NEW YORK (CBSNewYork) — The murder of Frank Cali is the first assassination of a Gambino crime boss since “Big Paul” Castellano was gunned down outside Sparks Steakhouse in 1985.

The pair of sensational shootings highlight a storied history between the mob and New York City.

The American mafia has long been glorified in movies and pop culture, but in the Big Apple the mob’s Five Families helped shaped the city while casting a shadow over it like a Manhattan skyscraper.

Organized crime firmly established its New York roots in the 1920s during prohibition, when Italian families were aggressively waging war over territories and absolute control over their lucrative bootlegging operations.

It was a violent period, with Jewish and Irish gangs also vying for power, but it was ultimately the Italian families, known as the mafia, which prevailed.

Joe Masseria and Salvatore Maranzano were the early crime bosses who divided up New York territories and set up the infamous “family structure.” It’s said to have been Maranzano who proclaimed himself “the boss of bosses” and instituted the “code of conduct” to have all families pay tribute to him.

FBI photo of organized crime boss and ”La Cosa Nostra” leader Charles ”Lucky” Luciano. (Photo by National Archive/Newsmakers)

Maranzano was murdered within roughly six months of that order, reportedly on the orders of Charles “Lucky” Luciano.

Over the next several decades, the dominant five families — Bonanno, Colombo, Gambino, Genovese, and Lucchese — expanded into other business ventures such as unions, construction, and drug trafficking which provided robust revenue streams allowing for a strong and steady growth of the families and their spheres of influence.

In the 70s, their growing public profile in other businesses such as restaurants and nightclubs, along with their increasing influence on public officials, eventually led Congress to pass the Racketeer Influenced and Corrupt Organizations Act, or RICO, to allow prosecutors to go after crime families and their sources.

A decade later, then-United States Attorney Rudolph Giuliani announced his top priority was to defeat organized crime in New York. It was estimated that nearly 6,000 mob associates and so-called “made men” were living in the area at the time. As part of his federal investigation, Giuliani ordered wiretaps that captured conversations about drug sales and the 1979 murder of Bonanno leader Carmine Galante.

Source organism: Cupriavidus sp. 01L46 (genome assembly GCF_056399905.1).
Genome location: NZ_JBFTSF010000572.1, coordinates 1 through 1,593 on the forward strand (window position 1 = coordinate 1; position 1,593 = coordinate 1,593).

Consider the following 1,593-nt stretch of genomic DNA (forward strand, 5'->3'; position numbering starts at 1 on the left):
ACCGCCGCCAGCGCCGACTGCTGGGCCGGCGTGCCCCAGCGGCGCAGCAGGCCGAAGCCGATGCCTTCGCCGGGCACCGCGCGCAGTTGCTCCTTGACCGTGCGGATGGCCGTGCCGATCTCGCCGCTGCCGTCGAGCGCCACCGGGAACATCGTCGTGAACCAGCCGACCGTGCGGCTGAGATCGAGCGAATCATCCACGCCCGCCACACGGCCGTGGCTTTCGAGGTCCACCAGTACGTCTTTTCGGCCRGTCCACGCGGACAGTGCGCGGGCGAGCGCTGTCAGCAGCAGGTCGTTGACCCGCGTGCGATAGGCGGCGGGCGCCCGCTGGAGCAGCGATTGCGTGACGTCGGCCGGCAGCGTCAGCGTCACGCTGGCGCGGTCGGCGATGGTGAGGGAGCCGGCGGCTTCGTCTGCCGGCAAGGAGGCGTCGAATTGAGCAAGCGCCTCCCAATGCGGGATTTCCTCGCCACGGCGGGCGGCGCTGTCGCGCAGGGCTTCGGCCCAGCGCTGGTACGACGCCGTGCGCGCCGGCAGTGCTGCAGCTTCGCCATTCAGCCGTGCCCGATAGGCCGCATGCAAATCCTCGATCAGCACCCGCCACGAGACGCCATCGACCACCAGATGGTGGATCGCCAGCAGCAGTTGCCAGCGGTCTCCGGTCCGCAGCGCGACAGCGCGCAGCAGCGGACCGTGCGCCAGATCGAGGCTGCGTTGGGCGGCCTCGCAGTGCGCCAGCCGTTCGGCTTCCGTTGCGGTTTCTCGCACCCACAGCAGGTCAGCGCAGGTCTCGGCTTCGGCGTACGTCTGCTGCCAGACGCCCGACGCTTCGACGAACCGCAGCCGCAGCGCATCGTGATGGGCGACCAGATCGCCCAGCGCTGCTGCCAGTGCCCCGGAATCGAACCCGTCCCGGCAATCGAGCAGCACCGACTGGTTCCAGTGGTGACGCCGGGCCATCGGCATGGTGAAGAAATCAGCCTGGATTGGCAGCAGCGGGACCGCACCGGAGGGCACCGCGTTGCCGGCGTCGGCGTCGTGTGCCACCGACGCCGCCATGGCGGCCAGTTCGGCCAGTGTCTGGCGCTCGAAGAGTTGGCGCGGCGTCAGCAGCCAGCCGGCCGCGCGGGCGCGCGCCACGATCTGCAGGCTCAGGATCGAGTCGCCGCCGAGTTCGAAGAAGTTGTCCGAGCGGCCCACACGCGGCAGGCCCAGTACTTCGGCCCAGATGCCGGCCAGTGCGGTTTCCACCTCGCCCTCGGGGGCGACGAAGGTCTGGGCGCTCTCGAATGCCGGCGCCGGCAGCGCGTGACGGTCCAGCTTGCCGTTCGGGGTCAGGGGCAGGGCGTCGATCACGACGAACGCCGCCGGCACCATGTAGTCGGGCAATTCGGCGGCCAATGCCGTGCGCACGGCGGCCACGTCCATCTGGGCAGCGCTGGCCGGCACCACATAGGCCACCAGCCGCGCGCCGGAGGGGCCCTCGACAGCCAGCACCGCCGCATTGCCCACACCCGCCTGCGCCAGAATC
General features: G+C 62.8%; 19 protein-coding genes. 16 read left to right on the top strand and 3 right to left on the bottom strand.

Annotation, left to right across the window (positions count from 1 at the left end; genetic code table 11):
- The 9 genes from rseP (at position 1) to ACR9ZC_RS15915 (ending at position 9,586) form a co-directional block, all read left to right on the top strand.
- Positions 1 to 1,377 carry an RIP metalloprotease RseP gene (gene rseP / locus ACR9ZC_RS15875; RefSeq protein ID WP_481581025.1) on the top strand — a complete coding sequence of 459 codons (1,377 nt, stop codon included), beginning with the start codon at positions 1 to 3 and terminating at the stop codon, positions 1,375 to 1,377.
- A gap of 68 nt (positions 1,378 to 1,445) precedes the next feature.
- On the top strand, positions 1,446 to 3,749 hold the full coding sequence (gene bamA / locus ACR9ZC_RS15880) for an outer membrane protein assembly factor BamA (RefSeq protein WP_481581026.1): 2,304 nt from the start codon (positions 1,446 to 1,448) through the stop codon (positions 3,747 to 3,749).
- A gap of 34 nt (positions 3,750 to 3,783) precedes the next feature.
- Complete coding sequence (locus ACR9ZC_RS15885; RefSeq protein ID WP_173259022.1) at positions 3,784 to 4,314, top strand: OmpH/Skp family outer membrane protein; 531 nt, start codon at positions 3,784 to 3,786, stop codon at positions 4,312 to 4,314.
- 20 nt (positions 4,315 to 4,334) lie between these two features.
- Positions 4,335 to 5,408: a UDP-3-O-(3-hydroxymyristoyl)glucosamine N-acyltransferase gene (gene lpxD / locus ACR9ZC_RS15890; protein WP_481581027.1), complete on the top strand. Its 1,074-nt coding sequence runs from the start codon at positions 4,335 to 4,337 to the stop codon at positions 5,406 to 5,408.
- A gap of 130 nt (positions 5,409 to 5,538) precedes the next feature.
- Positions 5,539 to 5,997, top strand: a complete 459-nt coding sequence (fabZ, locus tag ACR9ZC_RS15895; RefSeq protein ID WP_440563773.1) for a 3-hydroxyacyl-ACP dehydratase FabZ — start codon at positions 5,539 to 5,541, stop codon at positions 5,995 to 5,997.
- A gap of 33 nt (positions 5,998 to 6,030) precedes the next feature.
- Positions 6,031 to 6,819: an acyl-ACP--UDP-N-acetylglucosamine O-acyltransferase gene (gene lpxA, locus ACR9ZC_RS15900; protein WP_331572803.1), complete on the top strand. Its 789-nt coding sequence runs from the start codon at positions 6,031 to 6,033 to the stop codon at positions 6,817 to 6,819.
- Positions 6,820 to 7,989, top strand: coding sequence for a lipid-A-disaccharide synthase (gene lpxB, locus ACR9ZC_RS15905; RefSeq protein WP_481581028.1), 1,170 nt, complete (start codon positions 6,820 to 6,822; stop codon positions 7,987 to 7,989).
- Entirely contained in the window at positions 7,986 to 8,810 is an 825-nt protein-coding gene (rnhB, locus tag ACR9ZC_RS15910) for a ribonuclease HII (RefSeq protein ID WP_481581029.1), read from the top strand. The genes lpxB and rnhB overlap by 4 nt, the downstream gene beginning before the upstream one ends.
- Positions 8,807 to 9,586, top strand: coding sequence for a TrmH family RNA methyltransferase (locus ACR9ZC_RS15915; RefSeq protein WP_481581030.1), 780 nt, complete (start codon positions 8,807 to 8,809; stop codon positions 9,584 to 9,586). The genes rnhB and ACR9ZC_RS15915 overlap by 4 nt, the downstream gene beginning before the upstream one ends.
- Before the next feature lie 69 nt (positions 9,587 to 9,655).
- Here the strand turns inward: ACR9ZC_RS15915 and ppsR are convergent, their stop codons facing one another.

The city is infamous for other high profile murders in recent history. In 1972, Joe Gallo was shot outside Umberto’s Clam House in Little Italy and of course, Castellano was whacked outside Sparks Steakhouse in 1985.

“Those murders took place in the 1970s, which was a very fractious time in the mob,” organized crime expert Tony DeStefano said. “There was a lot of anger against Joe Colombo because of his visible touting of the Italian-American cause.”

Another flamboyant crime figure was John Gotti, famously known as the “Teflon Don” as he successfully dodged conviction after conviction in a series of showstopping trials. In 1992, he was eventually convicted of murder and racketeering, among other charges, and was sentenced to life in prison without parole.

Gotti’s high visibility let, in part, to increased scrutiny of other mafia figures. In recent years, that’s changed to a more low-key presence to avoid attention from police and the FBI. While there’s been less reported violence of late, sources indicate there’s still a strong mafia presence in the trafficking of heroin and Oxycontin, with gambling and construction still a large source of revenue.

“The mob today isn’t like it was, particularly with the Gambino crime family, the Sicilian faction, keeping things close to the vest and tampered down,” DeStefano said. “It remains to be seen, I don’t think we’re on the cusp of any mob war.”

The term “mafia” was actually coined by the media and law enforcement to describe criminal groups in Sicily. The groups and families themselves generally used the term “Cosa Nostra,” which is Italian for “Our Thing,” when referring to themselves.